IRS Guidance

IRS Fact Sheet and Website Posting Highlight SECURE Act Changes, Appear to Clarify Issues

The IRS issued news release IR-2020-50, which contains links to several resources that describe changes contained in the Setting Every Community Up for Retirement Enhancement (SECURE) Act, an element of the Further Consolidated Appropriations Act (FCAA), 2020, signed into law in December 2019. Included is IRS Fact Sheet FS-2020-04, a web page entitled “New law helps people save for retirement; other retroactive changes impact many taxpayers,” as well as links to the latest versions of IRS Publications 590-A, Contributions to Individual Retirement Arrangements (IRAs), and 590-B, Distributions from Individual Retirement Arrangements (IRAs).

The FS-2020-04 recaps SECURE Act changes that many are already familiar with, but also provides clarity where there was some uncertainty.


Traditional IRA Contributions at Any Age

Persons age 70½ and older may now make contributions to Traditional IRAs for 2020 and later tax years, not including contributions for the 2019 tax year made in 2020.


New RMD Age 72, Not 70½

Prior to the SECURE Act, age 70½ was the age to begin required minimum distributions (RMDs) from non-Roth IRAs and (with some exceptions) employer retirement plans. Now, persons who turn age 70½ in 2020 and later years need not begin RMDs until reaching age 72. Those reaching age 70½ in 2019 or a prior year cannot delay RMDs to age 72.


Qualified Birth or Adoption Penalty Exception

Taxable distributions from IRAs and employer plans before age 59½ are generally subject to a 10 percent excise tax, with limited exceptions. The SECURE Act provides a new exception to the excise tax for a qualified birth or adoption distribution. Up to $5,000 may be distributed from an IRA or employer plan—or both in combination—for the birth or adoption of a child. Such distributions may be recontributed. FS-2020-04 language makes it appear that such recontributions may be made at any time to an IRA or employer plan, and will be treated as rollovers no matter how long after the time of distribution.


More Rapid Payouts for Nonspouse Beneficiaries

Prior to the SECURE Act, all nonspouse primary beneficiaries of IRA or employer-sponsored retirement plan balances had the ability to stretch payouts over their own lifetime. For IRA owner or plan participant deaths in 2019 or earlier years, this option remains in place. But for deaths in 2020 and later years, most nonspouse beneficiaries must deplete the inherited account within 10 years. Exceptions (those still allowed to pay out over their lifetime) include the disabled, those chronically ill, those no more than 10 years younger than the decedent, and minor children. Minor children must begin the 10-year payout period upon reaching the age of majority.


The SECURE Act statutes and FS-2020-04 do not specify an age of majority, which may vary from state to state. However, under the heading, “Retirement Topics—Required Minimum Distributions (RMDs),” at the IRS website, the IRS identifies a uniform age of 18 when this 10-year distribution period must begin. It’s important to note that IRS website postings generally do not provide the same level of reliance as official guidance.


529 Plan Changes

The SECURE Act also created two new qualified—thus, tax-free—withdrawals from qualified tuition programs, also known as 529 plans. This change is retroactive to 2019. Amounts withdrawn from 529 plans may be used to pay for expenses of certain registered and certified apprenticeship programs. Also, up to $10,000—a lifetime limit—may be withdrawn and used to pay student loan principal or interest of the 529 plan’s designated beneficiary or the designated beneficiary’s sibling.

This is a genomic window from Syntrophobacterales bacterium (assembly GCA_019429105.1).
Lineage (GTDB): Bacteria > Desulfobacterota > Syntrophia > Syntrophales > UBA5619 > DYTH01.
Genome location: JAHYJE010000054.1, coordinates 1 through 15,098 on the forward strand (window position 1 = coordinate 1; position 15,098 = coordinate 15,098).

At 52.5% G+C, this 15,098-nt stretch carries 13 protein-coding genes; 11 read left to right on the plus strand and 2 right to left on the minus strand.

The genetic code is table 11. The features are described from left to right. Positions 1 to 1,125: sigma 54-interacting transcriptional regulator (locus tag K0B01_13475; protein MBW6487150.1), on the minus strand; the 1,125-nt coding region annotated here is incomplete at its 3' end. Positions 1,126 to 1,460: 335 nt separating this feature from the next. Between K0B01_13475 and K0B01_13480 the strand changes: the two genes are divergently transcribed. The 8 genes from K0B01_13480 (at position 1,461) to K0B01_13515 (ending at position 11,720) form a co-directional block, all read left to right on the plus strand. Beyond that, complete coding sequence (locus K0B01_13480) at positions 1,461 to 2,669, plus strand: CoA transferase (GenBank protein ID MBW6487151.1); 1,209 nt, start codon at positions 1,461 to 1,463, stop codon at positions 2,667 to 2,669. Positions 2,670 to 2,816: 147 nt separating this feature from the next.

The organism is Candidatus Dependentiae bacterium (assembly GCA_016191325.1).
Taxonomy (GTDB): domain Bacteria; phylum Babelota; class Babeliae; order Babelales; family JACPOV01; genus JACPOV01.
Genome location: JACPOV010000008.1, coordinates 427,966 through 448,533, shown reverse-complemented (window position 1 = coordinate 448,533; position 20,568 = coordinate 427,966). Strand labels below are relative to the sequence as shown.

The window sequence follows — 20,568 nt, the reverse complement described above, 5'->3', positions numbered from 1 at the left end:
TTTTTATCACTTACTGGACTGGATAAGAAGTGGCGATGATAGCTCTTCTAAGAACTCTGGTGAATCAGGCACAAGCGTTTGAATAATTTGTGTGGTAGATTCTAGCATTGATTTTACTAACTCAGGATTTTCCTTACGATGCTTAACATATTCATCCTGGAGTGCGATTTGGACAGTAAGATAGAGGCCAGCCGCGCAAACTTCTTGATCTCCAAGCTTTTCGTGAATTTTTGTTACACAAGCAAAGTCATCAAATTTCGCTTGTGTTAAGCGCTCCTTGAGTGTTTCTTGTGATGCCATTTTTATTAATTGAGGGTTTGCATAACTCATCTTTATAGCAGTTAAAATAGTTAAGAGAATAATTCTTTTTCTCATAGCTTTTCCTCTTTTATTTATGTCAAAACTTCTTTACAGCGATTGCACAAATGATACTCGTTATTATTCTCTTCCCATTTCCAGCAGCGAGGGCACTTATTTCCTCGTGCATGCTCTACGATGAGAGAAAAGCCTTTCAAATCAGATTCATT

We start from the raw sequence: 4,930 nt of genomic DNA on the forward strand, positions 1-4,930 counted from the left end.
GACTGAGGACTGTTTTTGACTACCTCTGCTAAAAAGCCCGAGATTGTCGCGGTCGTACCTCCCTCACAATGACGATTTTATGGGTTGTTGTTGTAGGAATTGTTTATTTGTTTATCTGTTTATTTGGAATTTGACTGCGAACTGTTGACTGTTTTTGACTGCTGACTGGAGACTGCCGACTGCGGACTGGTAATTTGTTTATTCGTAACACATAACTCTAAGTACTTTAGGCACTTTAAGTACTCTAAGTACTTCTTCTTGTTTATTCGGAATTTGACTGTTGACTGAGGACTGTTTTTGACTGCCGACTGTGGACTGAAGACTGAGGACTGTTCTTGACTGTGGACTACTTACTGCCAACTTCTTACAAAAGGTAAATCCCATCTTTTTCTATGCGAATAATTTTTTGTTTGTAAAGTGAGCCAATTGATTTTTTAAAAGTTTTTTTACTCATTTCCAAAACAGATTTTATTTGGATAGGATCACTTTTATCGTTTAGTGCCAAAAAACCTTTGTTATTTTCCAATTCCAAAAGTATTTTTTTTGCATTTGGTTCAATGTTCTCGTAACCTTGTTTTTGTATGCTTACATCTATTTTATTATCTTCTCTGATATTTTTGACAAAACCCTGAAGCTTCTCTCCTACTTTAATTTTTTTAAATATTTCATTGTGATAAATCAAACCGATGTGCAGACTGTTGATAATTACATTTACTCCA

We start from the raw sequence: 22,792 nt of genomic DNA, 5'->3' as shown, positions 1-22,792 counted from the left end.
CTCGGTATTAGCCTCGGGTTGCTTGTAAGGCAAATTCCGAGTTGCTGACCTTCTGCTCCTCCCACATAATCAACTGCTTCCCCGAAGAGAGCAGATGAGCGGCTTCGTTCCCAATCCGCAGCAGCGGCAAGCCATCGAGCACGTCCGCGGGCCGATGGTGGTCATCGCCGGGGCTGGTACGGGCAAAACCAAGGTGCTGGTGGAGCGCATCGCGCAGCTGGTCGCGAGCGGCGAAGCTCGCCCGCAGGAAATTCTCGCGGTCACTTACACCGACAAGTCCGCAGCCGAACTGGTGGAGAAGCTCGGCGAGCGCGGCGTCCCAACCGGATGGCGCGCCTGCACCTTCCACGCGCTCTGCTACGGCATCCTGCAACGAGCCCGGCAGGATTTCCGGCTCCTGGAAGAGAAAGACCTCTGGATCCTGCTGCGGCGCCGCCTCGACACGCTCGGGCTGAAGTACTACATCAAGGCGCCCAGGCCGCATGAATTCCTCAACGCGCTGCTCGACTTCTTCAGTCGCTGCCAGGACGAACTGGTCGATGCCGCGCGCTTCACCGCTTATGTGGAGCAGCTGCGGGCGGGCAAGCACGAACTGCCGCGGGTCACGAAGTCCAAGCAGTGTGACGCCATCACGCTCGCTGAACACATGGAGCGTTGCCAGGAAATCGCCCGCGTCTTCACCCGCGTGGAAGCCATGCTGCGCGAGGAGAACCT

IRS Issues Tax-Related Deadline Relief for Tennessee Storm Victims

The IRS has issued news release TN-2020-01, announcing an extension of time to complete certain time-sensitive tax-related acts as a result of tornadoes, storms, straight-line winds, and flooding events in Tennessee. At this time, the only area to which the relief applies is Davidson, Putnam, and Wilson Counties. Certain tax-related acts with deadlines falling on or after March 3, 2020, and before July 15, 2020, are extended through July 15, 2020.

TN-2020-01 specifically notes that this extension applies to IRA contributions, as well as to the numerous time-sensitive acts described in Treasury Regulation 301.7508A-1(c)(1). These acts include completion of rollovers or recharacterizations, correction of certain excess contributions, making plan loan payments, filing Form 5500, and certain other acts under this regulation.

This relief applies specifically to residents of the identified area, to those whose businesses or records necessary to meet a covered deadline are located there, and to certain relief workers providing assistance following the disaster events. Any individual visiting a covered disaster area who is injured or killed as a result of the events is also entitled to deadline relief.

Affected taxpayers who reside, or have a business located, outside the covered disaster area are required to call the IRS disaster hotline at 1-866-562-5227 to request relief.

IRS Issues 2020 Cumulative List for Pre-Approved DB Plan Documents

The IRS has issued Notice 2020-14, in which the IRS provides the 2020 Cumulative List of Changes in plan qualification requirements that must be reflected in pre-approved defined benefit (DB) pension plan documents.

The 2020 Cumulative List enumerates specific items that the IRS has identified for review when determining whether a DB plan that is filing for an opinion letter has been properly updated. The IRS notes that the 2020 Cumulative List includes statutory changes enacted and regulatory provisions issued between October 1, 2012, and December 1, 2019.

GAO Says IRS Could Better Help IRA Owners with Unconventional Assets Avoid Compliance Problems